The curious incident of the sanitised sausage sizzle

19 Aug 2020
SOURCE:
Jay Crangle, Manager, Strategy, Sustainable Business Council

In life before Level 3, sausages sizzles were a mainstay of our local DIY store; my Dad a regular customer. A creature of habit, you can imagine his surprise a few weeks ago when he found not only his favourite ketchup and mustard on offer but a third, Unidentified Mystery Sauce.

Luckily for Dad the man in front of him took the plunge first, squirting a long line of blue tinged ooze on his bread. Alas his condiment courage was not rewarded. Much to the amusement of his fellow sausage sizzlers, he’d just squeezed hand sanitizer onto his snack.

Habits for the new normal

There are some habits we’ve developed during lockdown that we want to hold to. These include good hand hygiene, albeit in a way that doesn’t ruin a BBQ.

At our recent webinar we asked Colmar Brunton what consumer habits and trends they’re seeing, both here and globally, during COVID.

1. Sustainability values are holding true

Although consumers are preoccupied with the immediate situation of COVID, their core values remain true. These values include supporting companies that try to do good, and those that offset their environmental impact.

2. Climate change remains a key issue

There are many parallels between COVID and the climate crisis. Both, for example, require shared responsibility. As climate change features in the Global Risk Report for the first time, so too is it a key issue for consumers. Following the first COVID wave, consumers feel climate change should be more of a priority than before.

3. Sustainable behaviours go by many names

Consumers are thinking local, and 60% of us plan to provide more support to NZ owned businesses. Many of us want to continue work from home, and are looking to change to lower emission forms of transport, like biking. These choices may not be driven by sustainability, but have implications for it.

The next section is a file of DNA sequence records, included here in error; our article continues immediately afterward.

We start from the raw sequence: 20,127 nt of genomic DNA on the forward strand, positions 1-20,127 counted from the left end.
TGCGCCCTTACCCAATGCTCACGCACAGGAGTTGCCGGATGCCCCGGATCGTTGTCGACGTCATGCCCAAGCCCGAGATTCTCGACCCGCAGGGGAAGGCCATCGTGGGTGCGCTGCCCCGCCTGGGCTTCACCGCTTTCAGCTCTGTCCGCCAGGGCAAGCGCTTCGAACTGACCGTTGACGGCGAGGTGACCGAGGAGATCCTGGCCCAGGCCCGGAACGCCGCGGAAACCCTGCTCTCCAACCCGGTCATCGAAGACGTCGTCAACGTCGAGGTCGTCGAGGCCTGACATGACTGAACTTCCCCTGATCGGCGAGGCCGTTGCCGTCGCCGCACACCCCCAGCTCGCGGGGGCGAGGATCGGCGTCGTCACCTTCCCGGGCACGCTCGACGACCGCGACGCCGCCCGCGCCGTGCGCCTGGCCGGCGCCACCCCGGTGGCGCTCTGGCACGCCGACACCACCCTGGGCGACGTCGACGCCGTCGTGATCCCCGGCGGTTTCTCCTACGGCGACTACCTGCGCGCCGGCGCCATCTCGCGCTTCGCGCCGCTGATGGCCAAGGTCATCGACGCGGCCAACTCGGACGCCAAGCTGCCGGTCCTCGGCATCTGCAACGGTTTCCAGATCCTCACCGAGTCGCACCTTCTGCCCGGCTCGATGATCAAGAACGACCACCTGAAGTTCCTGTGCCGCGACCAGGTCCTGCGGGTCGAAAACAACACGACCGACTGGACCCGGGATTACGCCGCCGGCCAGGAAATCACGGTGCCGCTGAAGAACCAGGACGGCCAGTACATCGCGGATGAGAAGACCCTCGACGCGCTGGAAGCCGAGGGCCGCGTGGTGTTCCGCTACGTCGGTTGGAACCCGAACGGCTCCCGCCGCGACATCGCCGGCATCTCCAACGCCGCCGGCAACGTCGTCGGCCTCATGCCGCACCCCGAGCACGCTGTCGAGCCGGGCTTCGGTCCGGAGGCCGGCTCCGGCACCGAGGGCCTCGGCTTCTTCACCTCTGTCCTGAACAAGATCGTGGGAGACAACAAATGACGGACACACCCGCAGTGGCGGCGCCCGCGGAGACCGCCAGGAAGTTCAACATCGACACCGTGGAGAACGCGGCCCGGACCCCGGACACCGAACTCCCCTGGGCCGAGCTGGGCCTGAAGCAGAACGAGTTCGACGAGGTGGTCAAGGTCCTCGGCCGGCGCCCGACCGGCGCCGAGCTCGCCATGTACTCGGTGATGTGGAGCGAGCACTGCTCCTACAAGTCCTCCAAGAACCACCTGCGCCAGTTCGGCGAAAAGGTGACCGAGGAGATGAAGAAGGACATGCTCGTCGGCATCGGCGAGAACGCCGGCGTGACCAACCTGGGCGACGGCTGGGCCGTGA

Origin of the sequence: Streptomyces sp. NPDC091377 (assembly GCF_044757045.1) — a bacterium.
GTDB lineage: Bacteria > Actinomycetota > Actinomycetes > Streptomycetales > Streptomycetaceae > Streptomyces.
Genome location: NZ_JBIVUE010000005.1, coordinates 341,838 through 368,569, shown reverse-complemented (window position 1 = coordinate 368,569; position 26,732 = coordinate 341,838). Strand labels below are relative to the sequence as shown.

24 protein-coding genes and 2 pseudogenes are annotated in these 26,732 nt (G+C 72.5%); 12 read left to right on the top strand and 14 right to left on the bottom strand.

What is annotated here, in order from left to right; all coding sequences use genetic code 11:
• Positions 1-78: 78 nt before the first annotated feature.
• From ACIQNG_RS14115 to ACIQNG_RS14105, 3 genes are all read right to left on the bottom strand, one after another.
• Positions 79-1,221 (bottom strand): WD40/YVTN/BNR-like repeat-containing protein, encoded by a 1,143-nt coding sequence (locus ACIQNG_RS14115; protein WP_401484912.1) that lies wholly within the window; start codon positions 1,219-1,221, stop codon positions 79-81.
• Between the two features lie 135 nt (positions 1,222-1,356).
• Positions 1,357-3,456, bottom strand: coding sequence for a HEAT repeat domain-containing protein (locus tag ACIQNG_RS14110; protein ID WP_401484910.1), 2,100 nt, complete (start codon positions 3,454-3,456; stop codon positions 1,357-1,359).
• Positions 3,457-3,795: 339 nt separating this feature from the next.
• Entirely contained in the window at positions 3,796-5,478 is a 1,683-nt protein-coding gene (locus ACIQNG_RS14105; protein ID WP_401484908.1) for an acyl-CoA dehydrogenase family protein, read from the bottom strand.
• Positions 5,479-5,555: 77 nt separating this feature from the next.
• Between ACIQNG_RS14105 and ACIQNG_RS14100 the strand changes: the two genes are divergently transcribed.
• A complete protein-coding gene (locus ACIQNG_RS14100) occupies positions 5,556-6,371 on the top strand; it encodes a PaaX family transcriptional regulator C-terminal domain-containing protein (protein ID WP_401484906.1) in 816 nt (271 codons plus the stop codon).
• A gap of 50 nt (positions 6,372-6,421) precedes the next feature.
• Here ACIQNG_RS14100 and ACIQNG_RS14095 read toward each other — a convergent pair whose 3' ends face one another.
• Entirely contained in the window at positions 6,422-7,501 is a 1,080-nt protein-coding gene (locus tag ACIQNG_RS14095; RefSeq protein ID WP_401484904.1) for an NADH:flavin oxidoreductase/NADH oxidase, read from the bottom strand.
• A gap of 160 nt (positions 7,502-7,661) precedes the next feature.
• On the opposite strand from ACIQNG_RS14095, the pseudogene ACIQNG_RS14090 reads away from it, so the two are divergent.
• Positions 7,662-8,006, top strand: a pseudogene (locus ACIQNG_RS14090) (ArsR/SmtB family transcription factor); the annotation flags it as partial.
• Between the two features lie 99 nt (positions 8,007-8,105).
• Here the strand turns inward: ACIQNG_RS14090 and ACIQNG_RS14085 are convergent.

So what are the opportunities for business? We recently spoke to Fairtrade and Ecostore about what they’re doing to capitalise on these trends.

1. Continuing to bridge the value/action gap

This means making regenerative choices easy and appealing to consumers. As we rethink our new future, brands are encouraged to be bold with initiatives that create change, like Ecostore’s closed recycling loop initiative.

2. Telling human-centred stories

This includes telling stories about the people in your supply chain and business in an authentic way that emphasises collective progress towards share sustainability goals. Fairtrade’s campaign for World Fairtrade Day is an example, highlighting that Fairtrade means being part of a community that is strong, connected and cares for one another.

3. Demonstrating a commitment to wellbeing

We continue to witness a move beyond creating value for shareholders to creating value for the environment and communities. Companies which can demonstrate their contribution to their staff, communities and environment are in a strong position to build on this.

Bringing it back to balance

Like hand sanitizer on hot dogs, and my mid-afternoon biscuit binge, some lockdown habits need to change. Others are an opportunity for business. Finding a better balance between the health of people, planet and the economy will help us navigate these uncertain times.